Tag Archives: expat life

The Week in Germany: Bilinguals, Supstition, and Asparagus

Photo Public Domain: http://publicdomainarchive.com

Photo Public Domain: http://publicdomainarchive.com

Talking about The Germans as an expat

“Despite being a fairly homogeneous country Germany is still very regional when it comes to much of it’s culture, language (darn you regional dialects!), attitudes and general friendliness.  Even within regions there is a high level of diversity.  When we lived in Malente I had some of my positive experiences with strangers going out of their way to offer help.  Still we also had to deal with neighbors who made it clear they weren’t happy to be sharing an building with an American.  And herein lies the problem with stereotypes, they are too narrow to accurately define the parameters of reality.” Read more on Nine and ninety nine.

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Expat Life: Dealing With Homesickness

by Alie of The Erlangen Expat and Starting Over in Stuttgart

Plany wing black and white http://www.gratisography.com/

Photo http://www.gratisography.com/

I don’t like to use the word homesick when I miss my family and friends, home homesick is more like it.

Home is here, where I live, love, eat and sleep, my husband, my friends and potentially my future. I’m not sick for home as I’m already there, I have more than enough to be happy here but sometimes there is a nagging ache that I can’t quite put my finger on. A physical pain in my heart and a heaviness that I carry through my day, until I can either shake it off, or wallow in its glorious miserableness. I’m sick for home home.

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Five Things You Shouldn’t Say to Your Expat Friends

by Alie of The Erlangen Expat and Starting Over in Stuttgart

Photo copyright dpa

Photo copyright dpa

Now I’ll be the first to admit it, like a lot of expats I am guilty of not being completely honest with my homeland family and friends. I emphasise the positive. Partly because I don’t want to worry them but partly because they just can’t/won’t understand. I also appreciate why they can’t/won’t understand, I was quite blissfully ignorant before we moved, which in hindsight wasn’t such a bad thing (but that’s another story).

I know I’m incredibly lucky to have this opportunity to live my life abroad, but, and here’s the big but, sometimes expat life is shite. There I’ve said it. Expats everywhere and I, both know it’s true.

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Biking in Germany versus Biking in the UK

by Alie of The Erlangen Expat and Starting Over in Stuttgart

Photo copyright dpa / picture alliance

Photo copyright dpa / picture alliance

I’m very lucky that Erlangen and the surrounding areas are so utterly bike friendly that even a beginner (Anfänger) can get around safely. Now I am indeed no expert when it comes to biking BUT a bike is my main form of transport here in Germany and may be yours too, it’s worth doing some research, particularly if like me you hadn’t ridden a bike since childhood (and weren’t much good then either).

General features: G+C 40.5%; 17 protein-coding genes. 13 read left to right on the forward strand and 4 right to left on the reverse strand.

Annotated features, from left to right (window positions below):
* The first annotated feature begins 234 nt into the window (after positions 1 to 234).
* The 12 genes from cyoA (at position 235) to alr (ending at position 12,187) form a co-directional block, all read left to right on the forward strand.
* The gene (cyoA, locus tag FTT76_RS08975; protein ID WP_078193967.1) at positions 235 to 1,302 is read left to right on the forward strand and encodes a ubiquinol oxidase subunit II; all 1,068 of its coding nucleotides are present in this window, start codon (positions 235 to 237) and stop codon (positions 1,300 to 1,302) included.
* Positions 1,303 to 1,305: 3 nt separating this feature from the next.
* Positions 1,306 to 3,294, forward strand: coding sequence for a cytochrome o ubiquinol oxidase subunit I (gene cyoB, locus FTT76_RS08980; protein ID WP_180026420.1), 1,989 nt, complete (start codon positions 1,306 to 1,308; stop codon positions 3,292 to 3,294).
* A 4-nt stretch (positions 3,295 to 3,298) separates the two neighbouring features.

Comparisons

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Moving to Germany: First Impressions

by Greg Webb

Photo: Public domain

Photo: Public domain

When you imagine going to (and living) in another country, there seems to never be a perfect way that you can capture its essence with your imagination. Considering Germany is a fully developed, 1st-world country, I was naturally under the impression that its infrastructure, population, and overall culture would not vary much from my own country, but seconds after stepping off the plane in Frankfurt Am Main, I realized this could not be further from the truth.

Despite all of the pictures I composed in my head, nothing could truly explain the differences between the United States and Germany. The surreal feeling that smacks you in the face upon arrival is one of the hardest wake up calls you will ever get in your life and although extremely tired and jetlagged, I simply could not get my emotions under control.

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Expat Life: Passport Control, Customs, and Entry into Germany for Americans

by Greg Webb

Photo: Death to Stock Photos

Photo: Death to Stock Photos

Being an American, I think most of us can agree to having experienced at least some sort of anxiety about what it’s going to be like entering another country due to the aggressive nature of our airport security (even towards its own citizens). If you’re anything like me, you will/have/are scouring the internet looking for answers to questions that you simply cannot find. Well, look no further! In the next five minutes, you will learn the ins and outs of the German passport control and customs through my first-hand experience with Frankfurt am Main’s International Airport.

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Moving to Germany: Making Friends

by Melissa Alvarado

Photo: Public domain. Photographer: Matt Hobbs

Photo: Public domain. Photographer: Matt Hobbs

At the end of last year I received great news: I got a full scholarship to study in Germany. My whole family was excited and, well, why not? Everything about this new experience was exciting for me and for them. I tried to play it cool, taking one step at a time, telling my friends, my family, and everybody in the most calm way possible, but the tears, the congratulations, the parties, and all the related things didn’t stop (and I didn’t complain).

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